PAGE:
Katherin Schwab has written an interesting piece on FastCompany about a new utensil called the Goûte. It is basically a wand with a tear-drop shaped end. Users dip the thick end into viscous foods like yogurt, swirl to get the food to stick, and then put it in their mouths to eat.
The designer, Andreas Fabian, notes that there has been little change in Western cutlery for the last hundred years or more. If anything, we have seen a decline in the amount of cutlery, e.g., the pickle fork, over that time. Perhaps the increasing use of chop sticks is the only exception.
Certainly, the Goûte is novel, but is it truly innovative or merely a gimmick?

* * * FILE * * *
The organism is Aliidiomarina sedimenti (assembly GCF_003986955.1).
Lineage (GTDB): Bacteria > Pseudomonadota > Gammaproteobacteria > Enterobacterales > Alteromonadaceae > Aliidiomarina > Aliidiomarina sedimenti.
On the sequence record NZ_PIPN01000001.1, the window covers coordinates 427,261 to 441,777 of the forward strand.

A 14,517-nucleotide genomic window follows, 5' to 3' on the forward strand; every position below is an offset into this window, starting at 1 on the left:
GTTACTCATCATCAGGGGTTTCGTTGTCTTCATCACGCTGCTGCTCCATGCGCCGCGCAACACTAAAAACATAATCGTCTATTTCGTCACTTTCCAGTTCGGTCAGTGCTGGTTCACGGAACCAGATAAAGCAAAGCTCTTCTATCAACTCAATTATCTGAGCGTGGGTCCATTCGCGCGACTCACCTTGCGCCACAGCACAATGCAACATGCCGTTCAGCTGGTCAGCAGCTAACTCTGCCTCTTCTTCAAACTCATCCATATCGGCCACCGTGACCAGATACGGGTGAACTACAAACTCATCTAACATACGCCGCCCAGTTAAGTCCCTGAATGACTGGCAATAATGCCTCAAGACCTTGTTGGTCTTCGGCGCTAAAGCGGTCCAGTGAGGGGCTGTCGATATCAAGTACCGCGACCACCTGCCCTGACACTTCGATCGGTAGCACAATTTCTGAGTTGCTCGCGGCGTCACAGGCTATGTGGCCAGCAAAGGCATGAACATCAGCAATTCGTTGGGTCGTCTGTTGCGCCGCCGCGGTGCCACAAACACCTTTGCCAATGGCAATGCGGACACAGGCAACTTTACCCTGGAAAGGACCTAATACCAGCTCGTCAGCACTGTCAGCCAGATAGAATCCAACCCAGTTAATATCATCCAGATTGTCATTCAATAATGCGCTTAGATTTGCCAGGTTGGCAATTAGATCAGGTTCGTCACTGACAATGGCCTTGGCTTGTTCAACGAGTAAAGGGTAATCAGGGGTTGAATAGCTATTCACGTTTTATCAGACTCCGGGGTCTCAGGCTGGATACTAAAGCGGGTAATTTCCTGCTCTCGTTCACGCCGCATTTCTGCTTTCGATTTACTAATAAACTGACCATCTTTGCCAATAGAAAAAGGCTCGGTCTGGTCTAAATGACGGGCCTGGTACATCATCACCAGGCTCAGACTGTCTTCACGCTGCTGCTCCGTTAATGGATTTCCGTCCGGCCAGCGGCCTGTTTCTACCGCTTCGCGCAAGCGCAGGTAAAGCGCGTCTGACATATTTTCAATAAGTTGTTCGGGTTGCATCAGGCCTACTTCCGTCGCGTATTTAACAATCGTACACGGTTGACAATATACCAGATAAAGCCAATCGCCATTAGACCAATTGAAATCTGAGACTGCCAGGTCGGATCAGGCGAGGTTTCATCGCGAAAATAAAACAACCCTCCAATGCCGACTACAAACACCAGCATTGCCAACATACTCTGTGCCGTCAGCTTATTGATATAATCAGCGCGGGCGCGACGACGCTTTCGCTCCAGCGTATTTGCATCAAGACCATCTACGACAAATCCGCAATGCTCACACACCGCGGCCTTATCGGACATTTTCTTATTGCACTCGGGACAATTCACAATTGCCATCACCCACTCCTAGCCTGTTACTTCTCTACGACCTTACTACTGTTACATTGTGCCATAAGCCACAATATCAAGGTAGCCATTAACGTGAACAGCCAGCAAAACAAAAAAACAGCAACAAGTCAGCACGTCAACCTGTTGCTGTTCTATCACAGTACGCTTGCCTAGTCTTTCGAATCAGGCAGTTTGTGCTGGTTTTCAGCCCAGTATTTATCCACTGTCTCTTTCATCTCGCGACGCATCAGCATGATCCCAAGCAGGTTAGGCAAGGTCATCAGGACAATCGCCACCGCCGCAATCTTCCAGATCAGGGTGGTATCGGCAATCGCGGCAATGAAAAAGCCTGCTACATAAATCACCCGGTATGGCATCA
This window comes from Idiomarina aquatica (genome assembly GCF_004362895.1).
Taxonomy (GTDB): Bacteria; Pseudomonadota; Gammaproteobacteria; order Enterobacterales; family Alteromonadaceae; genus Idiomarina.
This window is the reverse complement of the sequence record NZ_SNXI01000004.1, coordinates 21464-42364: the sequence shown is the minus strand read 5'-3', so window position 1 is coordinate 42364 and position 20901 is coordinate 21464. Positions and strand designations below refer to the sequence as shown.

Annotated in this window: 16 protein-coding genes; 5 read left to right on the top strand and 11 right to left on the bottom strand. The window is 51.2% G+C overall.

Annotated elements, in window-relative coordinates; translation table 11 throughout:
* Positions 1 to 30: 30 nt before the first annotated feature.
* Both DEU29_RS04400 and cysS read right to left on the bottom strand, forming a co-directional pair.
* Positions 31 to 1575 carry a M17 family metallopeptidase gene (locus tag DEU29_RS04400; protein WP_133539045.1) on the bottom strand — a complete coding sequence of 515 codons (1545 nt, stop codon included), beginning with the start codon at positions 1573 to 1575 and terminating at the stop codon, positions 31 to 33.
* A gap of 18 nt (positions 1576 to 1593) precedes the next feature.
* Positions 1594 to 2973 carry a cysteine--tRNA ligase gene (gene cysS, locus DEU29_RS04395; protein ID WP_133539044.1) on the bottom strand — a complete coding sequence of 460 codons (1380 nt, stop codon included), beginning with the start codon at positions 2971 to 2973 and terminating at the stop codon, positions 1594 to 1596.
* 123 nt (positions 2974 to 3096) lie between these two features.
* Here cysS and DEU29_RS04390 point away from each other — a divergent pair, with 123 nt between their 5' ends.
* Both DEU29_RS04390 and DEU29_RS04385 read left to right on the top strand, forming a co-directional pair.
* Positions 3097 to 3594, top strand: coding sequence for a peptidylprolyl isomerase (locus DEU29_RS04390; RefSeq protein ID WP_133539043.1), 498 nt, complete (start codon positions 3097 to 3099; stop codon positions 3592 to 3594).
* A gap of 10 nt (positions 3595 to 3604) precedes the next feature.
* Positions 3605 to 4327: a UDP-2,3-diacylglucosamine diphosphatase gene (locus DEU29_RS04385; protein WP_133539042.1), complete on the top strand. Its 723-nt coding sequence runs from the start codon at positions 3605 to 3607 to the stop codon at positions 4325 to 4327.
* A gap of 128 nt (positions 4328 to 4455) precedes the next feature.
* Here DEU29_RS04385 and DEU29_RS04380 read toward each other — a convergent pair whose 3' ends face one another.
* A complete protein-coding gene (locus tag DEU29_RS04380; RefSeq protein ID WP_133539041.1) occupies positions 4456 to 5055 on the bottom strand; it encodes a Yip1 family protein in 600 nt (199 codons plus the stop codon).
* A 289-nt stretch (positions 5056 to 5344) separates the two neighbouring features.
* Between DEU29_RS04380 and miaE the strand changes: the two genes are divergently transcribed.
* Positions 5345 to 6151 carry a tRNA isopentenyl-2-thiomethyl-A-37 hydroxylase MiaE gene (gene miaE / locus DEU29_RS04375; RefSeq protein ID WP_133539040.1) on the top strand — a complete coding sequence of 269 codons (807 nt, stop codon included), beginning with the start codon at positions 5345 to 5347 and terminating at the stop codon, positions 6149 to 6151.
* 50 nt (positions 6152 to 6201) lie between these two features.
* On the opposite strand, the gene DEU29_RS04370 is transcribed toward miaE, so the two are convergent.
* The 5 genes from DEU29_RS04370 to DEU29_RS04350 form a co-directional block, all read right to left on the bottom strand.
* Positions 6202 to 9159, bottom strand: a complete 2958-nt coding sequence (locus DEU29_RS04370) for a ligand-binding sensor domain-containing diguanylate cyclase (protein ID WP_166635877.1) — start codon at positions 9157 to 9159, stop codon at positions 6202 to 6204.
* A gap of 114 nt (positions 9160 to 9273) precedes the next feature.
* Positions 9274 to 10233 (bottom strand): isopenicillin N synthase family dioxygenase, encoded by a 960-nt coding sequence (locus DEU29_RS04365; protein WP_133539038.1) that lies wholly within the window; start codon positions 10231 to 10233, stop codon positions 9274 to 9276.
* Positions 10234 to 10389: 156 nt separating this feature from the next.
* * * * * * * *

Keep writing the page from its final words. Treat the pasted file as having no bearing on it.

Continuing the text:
Fabian argues that the new utensil encourages mindfulness in eating. That is, it prompts people to pay more attention to their food, thus increasing their satisfaction with the experience of eating. Plus, its mode of employment is familiar: It is rather similar to dipping a finger into food and licking it.
Success for the Goûte would also depend upon its social acceptability. Licking your fingers is considered somewhat gauche, in my own experience. It is not clear that people would be happy to place a Goûte in their table settings next to the knives, forks, and spoons.
After all, a straw could be considered a utensil but does not typically appear in table settings. Like a straw, a Goûte might simply be used as a tool for special foods.
Then again, perhaps the association between the Goûte and finger dipping will pay off. After all, eating from a spoon is reminiscent of eating from a cupped hand.
So, is the Goûte truly an innovative, new utensil, a specialty item, or a gimmick?
Courtesy of Michael/Fabian.